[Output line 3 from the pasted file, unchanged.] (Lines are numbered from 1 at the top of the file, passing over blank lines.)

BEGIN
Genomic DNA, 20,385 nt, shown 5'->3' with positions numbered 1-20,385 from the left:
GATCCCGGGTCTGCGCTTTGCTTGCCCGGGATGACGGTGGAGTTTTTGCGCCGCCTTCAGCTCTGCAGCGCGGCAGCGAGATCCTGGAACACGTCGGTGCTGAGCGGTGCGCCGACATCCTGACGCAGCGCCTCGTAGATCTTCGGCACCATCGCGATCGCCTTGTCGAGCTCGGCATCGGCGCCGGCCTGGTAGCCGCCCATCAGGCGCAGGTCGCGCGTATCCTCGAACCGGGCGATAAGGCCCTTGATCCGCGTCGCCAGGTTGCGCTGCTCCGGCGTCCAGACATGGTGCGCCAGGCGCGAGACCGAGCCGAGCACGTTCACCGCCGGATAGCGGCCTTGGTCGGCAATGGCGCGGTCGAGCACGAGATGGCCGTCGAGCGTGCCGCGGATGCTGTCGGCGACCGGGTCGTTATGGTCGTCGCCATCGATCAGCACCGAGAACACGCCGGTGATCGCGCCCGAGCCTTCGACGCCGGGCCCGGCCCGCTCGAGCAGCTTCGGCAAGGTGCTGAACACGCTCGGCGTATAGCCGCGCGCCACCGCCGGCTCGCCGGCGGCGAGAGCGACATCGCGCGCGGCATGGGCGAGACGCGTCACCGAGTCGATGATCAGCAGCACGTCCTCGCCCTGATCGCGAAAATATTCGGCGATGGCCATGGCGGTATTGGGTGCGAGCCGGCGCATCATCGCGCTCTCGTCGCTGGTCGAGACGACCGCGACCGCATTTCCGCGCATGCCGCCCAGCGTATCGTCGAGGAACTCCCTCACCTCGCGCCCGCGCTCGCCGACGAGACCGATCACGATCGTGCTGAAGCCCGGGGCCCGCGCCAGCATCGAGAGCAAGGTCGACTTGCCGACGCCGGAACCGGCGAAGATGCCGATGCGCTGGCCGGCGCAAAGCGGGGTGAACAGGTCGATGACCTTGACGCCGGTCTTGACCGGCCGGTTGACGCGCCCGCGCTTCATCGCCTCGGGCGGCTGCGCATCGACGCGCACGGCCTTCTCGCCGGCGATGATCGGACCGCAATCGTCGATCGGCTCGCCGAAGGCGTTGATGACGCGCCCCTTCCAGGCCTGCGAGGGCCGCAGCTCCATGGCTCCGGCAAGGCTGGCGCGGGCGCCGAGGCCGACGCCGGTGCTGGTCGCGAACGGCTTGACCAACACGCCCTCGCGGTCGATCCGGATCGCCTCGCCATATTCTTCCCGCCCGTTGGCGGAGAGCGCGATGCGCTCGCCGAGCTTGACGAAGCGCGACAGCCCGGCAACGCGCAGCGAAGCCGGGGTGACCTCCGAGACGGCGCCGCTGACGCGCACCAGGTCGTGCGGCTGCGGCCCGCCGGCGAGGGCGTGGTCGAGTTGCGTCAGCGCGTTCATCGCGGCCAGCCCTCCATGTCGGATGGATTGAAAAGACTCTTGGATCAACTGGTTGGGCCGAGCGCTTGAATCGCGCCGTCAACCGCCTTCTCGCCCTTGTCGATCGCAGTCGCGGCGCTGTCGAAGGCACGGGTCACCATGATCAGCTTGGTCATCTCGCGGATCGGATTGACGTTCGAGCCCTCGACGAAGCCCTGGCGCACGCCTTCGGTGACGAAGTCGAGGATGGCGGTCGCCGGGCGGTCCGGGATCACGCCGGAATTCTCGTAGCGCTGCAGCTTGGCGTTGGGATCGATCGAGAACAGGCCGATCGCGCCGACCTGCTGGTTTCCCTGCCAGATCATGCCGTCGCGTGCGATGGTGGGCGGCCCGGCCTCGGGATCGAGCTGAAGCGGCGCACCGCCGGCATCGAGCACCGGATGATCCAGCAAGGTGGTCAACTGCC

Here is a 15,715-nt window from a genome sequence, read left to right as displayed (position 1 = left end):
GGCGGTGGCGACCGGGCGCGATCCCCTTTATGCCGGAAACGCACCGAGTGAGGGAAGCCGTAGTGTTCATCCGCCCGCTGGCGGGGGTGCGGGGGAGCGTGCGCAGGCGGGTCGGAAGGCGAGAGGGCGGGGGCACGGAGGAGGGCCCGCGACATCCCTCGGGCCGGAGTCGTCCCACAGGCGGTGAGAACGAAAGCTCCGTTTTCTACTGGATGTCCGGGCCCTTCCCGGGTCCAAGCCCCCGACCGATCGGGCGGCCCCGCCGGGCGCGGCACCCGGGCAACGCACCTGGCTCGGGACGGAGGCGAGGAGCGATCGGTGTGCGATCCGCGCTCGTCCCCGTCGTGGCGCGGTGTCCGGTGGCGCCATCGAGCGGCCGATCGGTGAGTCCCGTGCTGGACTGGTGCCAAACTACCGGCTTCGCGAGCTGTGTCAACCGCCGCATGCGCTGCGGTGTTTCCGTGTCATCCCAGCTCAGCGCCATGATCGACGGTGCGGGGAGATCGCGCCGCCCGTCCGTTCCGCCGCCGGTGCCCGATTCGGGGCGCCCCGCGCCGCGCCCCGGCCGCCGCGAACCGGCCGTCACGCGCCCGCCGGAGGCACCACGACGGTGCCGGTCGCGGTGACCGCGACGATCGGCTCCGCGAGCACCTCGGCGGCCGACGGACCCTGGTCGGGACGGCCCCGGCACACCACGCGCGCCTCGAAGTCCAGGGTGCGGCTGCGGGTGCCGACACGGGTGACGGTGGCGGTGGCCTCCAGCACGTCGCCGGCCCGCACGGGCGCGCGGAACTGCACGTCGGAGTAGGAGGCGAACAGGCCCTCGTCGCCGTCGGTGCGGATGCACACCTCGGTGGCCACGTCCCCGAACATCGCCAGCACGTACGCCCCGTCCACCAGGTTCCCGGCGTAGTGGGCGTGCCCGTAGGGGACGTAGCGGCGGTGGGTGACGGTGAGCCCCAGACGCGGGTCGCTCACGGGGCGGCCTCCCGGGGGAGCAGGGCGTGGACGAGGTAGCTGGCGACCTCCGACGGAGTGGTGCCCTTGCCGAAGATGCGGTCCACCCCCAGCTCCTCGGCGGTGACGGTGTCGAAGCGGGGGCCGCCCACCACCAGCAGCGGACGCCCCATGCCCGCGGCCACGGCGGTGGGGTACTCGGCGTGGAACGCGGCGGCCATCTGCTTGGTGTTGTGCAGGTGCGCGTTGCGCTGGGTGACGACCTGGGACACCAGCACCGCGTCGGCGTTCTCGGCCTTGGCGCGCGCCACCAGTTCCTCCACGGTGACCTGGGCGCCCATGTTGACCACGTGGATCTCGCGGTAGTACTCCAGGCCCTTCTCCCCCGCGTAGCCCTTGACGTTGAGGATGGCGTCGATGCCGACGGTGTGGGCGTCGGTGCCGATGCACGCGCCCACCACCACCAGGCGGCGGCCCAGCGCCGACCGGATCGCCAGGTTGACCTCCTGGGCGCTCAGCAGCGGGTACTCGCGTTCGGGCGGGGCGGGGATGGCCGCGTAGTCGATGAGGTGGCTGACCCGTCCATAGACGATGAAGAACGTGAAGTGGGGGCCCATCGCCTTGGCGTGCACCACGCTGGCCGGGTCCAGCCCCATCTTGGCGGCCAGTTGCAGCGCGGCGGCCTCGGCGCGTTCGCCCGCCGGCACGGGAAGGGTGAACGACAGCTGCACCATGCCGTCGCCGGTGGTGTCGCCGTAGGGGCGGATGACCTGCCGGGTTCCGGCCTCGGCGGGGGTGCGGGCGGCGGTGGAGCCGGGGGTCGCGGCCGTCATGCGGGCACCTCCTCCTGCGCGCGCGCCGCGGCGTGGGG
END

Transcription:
Here is a 15,715-nt window from a genome sequence, read left to right as displayed (position 1 = left end):